A side of Copper River Sockeye Salmon on a cedar plank with lemon slices and seasoned waiting for the grill to be warmed up.
We were back in Seattle this past week to celebrate our 10th Anniversary though we enjoyed a lot of local seafood, I didn’t do much cooking so this weeks post will be pretty brief. One of the many things Seattle is known for is seafood (and rain and yes it really does rain there a lot. Just not so much in the summer) and specifically, amazing salmon. There are several species native to the rivers of the PNW and Alaska and this time of year, its easy to come by (if you’re in the PNW) and economical because it is in season. Elsewhere frozen may be the way to go. Sprouts carries some nice options for wild ethically caught frozen fish. I was able to pick up a side of fresh, wild caught Alaskan salmon from my local Von’s/Pavilions for about $18 per lbs. a few days ago.
You can use gas, charcoal or electric grill for this and cedar planks are available in the grilling section of hardware stores or online. Just soak the planks in water for at least 30 minutes prior to grilling. Preheat you grill if using gas or electric, or get you coals to white hot. If using charcoal, move the coals to one side of the grill or gas/electric turn off one set of burners to create an indirect heat zone. Remove excess water from the cedar plank, and line with slices of lemons. Lay the salmon onto the lemon slices and remove pin bones. You can also ask your fish monger to do this for you. Lightly dust with the spice rub. Place the cedar plank on the indirect zone on the grill and cook until the fish turns a light opaque pink, this will take anywhere from 10-20 minutes depending on the thickness of the filets. Enjoy!
3 parts brown sugar
1 part ground black pepper
1 part garlic powder
1 part ground mustard seeds
½ part cayenne pepper (optional)
1 part salt
1 part ground paprika
Mix everything in a large bowl until combined. I like to place mine in an old spice shaker. It makes for easier application and reduces cross contamination.
A while back, the gang over at Buzzfeed’s Tasty had a recipe for making al pastor at home (you can find the link here). If you’ve not had the opportunity to have al pastor/adobada it’s usually pork that’s slow roasted on a rotating vertical spit called a trompo similar to shwarma and gyro meat. Tasty’s method involved slow roasting marinated pork on skewers that were stuck into half a pineapple to approximate the traditional trompo. Though it was an intriguing idea, I found that when I attempted to use Tasty’s method, my pork wasn’t cooked all the way through because it was difficult to get the pork evenly distributed over the pineapple. The execution doesn’t really work out but their flavor was close to al pastor that I’ve had at some of my favorite taquerias.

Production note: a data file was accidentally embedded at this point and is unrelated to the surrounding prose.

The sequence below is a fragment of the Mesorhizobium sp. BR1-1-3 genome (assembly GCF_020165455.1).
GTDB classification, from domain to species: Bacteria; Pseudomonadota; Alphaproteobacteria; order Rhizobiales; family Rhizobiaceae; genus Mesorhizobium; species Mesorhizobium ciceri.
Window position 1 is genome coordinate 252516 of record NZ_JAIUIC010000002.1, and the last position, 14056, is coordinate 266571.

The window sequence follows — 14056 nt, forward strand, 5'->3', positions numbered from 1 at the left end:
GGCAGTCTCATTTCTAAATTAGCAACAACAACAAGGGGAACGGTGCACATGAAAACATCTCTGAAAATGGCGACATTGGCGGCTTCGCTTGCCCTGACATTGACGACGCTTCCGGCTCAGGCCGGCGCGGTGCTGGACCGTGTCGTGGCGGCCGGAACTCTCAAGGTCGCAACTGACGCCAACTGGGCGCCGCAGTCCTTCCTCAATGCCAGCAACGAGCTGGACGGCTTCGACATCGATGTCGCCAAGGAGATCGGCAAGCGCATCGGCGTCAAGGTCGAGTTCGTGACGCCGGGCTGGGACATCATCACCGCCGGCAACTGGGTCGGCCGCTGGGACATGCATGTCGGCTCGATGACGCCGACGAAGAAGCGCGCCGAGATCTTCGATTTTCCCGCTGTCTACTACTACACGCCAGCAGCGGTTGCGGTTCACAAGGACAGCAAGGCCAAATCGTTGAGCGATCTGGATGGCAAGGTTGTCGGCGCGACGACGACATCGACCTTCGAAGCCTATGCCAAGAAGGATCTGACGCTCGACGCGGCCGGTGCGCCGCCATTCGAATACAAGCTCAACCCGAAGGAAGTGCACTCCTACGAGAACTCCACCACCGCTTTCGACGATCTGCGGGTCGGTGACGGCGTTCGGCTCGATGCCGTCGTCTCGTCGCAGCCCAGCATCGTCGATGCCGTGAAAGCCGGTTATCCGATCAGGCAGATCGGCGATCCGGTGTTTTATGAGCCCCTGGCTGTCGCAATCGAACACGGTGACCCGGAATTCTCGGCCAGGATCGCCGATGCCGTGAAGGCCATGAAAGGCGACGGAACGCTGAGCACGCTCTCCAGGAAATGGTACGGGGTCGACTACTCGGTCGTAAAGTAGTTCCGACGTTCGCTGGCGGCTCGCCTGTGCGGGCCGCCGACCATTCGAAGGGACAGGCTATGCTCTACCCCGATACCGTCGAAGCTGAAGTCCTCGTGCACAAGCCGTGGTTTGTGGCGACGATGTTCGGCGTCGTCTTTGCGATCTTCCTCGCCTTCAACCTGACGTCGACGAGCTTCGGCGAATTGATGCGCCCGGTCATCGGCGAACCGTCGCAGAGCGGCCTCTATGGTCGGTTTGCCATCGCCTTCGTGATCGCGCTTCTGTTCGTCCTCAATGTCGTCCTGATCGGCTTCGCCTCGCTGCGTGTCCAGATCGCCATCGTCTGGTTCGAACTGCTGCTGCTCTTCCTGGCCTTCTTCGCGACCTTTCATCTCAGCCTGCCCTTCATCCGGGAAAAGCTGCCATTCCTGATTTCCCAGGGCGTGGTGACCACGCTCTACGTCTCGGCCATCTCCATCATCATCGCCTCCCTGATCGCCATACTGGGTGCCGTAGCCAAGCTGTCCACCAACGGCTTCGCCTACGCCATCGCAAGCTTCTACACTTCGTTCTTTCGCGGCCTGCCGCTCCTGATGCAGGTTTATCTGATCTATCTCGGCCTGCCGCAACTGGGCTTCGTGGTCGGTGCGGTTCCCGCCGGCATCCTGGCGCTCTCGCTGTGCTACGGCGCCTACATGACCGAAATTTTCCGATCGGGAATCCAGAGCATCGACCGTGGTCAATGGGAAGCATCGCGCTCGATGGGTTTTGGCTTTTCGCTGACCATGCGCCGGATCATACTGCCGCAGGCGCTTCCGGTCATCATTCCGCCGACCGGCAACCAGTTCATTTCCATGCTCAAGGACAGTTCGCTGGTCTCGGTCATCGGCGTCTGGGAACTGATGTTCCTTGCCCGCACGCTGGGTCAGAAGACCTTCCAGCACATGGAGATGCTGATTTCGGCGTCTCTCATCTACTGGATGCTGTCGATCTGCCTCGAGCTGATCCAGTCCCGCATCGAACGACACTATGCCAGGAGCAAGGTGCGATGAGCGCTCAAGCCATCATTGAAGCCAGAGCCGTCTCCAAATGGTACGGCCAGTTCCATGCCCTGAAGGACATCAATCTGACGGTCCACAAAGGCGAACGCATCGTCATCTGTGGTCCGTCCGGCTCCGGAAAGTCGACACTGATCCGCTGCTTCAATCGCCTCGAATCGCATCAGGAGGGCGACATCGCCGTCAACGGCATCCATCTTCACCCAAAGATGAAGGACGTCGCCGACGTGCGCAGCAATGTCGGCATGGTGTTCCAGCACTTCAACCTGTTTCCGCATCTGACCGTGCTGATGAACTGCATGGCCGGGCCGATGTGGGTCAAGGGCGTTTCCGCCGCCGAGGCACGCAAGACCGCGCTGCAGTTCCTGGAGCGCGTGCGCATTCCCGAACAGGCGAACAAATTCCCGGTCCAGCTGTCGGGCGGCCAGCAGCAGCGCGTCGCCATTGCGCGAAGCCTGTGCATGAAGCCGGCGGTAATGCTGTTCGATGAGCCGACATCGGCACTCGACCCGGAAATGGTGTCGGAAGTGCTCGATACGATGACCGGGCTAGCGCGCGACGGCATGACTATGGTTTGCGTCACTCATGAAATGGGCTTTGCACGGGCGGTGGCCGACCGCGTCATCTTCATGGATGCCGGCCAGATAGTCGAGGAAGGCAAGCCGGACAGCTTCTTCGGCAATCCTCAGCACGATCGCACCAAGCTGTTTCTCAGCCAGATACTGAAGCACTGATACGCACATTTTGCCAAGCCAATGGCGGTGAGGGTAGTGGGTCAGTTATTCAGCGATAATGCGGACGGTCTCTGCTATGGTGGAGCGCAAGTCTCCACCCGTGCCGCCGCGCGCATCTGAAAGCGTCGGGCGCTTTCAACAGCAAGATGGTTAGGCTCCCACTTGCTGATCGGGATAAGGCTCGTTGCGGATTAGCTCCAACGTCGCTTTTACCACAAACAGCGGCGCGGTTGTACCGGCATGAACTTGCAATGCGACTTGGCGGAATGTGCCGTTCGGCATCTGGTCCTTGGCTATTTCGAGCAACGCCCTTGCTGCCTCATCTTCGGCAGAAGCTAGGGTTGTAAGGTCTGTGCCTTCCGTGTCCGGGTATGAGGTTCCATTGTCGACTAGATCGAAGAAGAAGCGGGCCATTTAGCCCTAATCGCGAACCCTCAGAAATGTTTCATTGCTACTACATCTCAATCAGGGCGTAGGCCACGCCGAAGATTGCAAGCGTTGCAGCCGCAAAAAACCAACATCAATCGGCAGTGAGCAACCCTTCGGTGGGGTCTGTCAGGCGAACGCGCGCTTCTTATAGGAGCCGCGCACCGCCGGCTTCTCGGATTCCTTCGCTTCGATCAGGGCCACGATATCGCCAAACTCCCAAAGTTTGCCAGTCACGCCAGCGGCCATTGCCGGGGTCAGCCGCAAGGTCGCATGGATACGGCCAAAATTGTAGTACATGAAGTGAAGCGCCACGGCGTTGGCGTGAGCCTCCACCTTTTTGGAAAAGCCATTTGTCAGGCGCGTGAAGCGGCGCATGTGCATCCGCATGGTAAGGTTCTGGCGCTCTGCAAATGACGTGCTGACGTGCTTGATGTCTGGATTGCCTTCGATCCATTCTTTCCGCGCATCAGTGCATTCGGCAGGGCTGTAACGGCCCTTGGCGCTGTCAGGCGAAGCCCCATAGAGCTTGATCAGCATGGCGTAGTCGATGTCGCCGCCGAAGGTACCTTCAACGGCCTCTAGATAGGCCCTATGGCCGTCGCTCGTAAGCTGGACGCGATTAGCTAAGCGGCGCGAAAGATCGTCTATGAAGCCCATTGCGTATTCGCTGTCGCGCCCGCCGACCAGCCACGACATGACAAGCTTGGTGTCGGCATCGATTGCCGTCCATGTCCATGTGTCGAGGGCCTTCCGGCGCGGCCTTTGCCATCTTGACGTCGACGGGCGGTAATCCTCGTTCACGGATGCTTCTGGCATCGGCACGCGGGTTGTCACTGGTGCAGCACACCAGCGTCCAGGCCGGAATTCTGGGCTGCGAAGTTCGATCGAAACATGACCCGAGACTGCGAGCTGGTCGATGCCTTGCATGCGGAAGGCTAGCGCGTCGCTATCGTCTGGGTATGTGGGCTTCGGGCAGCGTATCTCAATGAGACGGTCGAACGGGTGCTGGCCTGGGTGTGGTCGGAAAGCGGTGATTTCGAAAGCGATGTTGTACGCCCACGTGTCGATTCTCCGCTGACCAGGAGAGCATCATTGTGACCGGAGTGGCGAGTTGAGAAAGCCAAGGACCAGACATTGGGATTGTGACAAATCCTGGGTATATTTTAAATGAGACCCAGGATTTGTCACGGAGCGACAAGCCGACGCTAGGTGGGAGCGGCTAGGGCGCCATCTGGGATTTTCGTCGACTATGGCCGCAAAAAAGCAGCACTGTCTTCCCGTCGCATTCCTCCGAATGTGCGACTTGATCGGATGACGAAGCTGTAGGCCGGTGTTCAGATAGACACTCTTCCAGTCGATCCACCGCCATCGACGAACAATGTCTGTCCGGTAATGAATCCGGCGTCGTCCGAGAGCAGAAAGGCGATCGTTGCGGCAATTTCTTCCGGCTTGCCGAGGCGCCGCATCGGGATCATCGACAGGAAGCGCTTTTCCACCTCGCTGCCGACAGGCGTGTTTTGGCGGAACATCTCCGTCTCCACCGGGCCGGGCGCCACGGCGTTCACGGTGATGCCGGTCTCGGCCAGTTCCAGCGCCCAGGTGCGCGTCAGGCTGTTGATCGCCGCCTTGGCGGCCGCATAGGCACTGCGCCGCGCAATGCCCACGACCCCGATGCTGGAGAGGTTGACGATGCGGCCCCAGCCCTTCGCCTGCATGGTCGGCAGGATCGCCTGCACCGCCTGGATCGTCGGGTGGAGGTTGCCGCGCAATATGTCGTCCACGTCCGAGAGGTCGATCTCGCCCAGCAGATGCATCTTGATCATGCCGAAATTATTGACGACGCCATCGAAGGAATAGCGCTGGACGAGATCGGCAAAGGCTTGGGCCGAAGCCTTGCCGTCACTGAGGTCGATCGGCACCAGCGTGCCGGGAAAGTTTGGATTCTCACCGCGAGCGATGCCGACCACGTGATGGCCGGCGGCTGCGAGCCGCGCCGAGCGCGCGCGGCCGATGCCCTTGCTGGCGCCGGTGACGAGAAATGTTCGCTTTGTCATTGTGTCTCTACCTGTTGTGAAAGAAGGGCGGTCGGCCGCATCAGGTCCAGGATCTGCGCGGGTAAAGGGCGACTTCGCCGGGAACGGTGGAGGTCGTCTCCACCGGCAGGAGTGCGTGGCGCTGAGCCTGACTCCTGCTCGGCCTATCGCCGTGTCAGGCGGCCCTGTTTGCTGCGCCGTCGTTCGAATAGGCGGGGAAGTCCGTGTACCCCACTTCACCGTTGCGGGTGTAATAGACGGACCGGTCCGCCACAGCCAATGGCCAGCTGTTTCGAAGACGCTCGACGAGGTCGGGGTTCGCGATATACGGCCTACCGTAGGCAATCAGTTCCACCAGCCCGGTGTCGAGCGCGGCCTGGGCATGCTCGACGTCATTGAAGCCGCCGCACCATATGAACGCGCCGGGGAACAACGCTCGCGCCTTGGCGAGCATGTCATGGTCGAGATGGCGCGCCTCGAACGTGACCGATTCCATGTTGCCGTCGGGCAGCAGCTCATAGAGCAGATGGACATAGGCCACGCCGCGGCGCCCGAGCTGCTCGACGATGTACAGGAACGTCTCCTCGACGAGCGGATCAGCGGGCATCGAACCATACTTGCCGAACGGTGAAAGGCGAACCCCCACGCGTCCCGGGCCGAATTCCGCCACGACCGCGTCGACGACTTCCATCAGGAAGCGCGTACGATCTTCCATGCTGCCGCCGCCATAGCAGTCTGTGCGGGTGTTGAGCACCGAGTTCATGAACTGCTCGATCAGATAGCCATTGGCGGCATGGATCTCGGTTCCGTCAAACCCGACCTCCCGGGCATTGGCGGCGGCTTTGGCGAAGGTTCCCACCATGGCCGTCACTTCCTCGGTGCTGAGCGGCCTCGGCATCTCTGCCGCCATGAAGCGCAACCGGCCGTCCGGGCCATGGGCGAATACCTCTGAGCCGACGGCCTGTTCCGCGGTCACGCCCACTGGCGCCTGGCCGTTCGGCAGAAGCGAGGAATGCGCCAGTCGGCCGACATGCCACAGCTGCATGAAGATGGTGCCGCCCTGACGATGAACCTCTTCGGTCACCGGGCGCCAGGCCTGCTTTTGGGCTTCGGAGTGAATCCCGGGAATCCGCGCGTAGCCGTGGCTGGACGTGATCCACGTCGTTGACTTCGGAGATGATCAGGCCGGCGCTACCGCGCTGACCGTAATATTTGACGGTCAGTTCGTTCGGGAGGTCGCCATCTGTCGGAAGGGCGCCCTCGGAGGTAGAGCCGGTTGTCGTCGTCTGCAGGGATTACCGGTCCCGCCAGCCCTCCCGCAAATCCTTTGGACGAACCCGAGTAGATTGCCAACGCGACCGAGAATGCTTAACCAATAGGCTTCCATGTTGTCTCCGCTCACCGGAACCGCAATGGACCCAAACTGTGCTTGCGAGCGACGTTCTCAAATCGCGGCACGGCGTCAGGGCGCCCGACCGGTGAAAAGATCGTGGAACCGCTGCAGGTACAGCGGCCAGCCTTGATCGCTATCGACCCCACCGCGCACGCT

My method for al pastor/adobada is much simpler and has that great flavor combination of chili lime and pineapple that makes al pastor so popular, though I’ll admit it doesn’t have the wow factor of a taquero slicing perfect strips of crispy pork off the trompo Like this guy…
3 lbs pork shoulder with fat cap
12 oz can of pineapple juice
3/4 cup chopped pineapple
4 TBS ground achiote
1 TBS ground cumin
1 TBS ground oregano
1/2 tsp ground cinnamon
1 bunch cilantro
2 jalapeno roughly chopped
3 cloves of garlic
1 medium sized white onion roughly chopped
1 bunch scallions roughly chopped
1/2 cup lime juice
1 TSP chipotle powder
1 TBS salt
Place all the ingredients except the pork, tortillas and pinapple salsa into a blender and blend until you have a loose paste. Place the pork shoulder into a large zip top bag and pour marinade over the pork. Seal the bag and let marinade for at least 4 hours but overnight is ideal.
Remove pork from marinade (reserve the marinade) and roast at 325F for 90 minutes. Remove from oven. Set oven to broil. Placed reserved marinade into a small pot and bring to a boil. Let boil for 1 minute then remove from heat. Cut the pork into 1/2 cubes and lay out on a greased cookie sheet. Place under the broiler for 5 minutes until pork starts to brown and crisp. Alternately, you can cook on the stove top using a griddle/cómal or a cast iron skillet.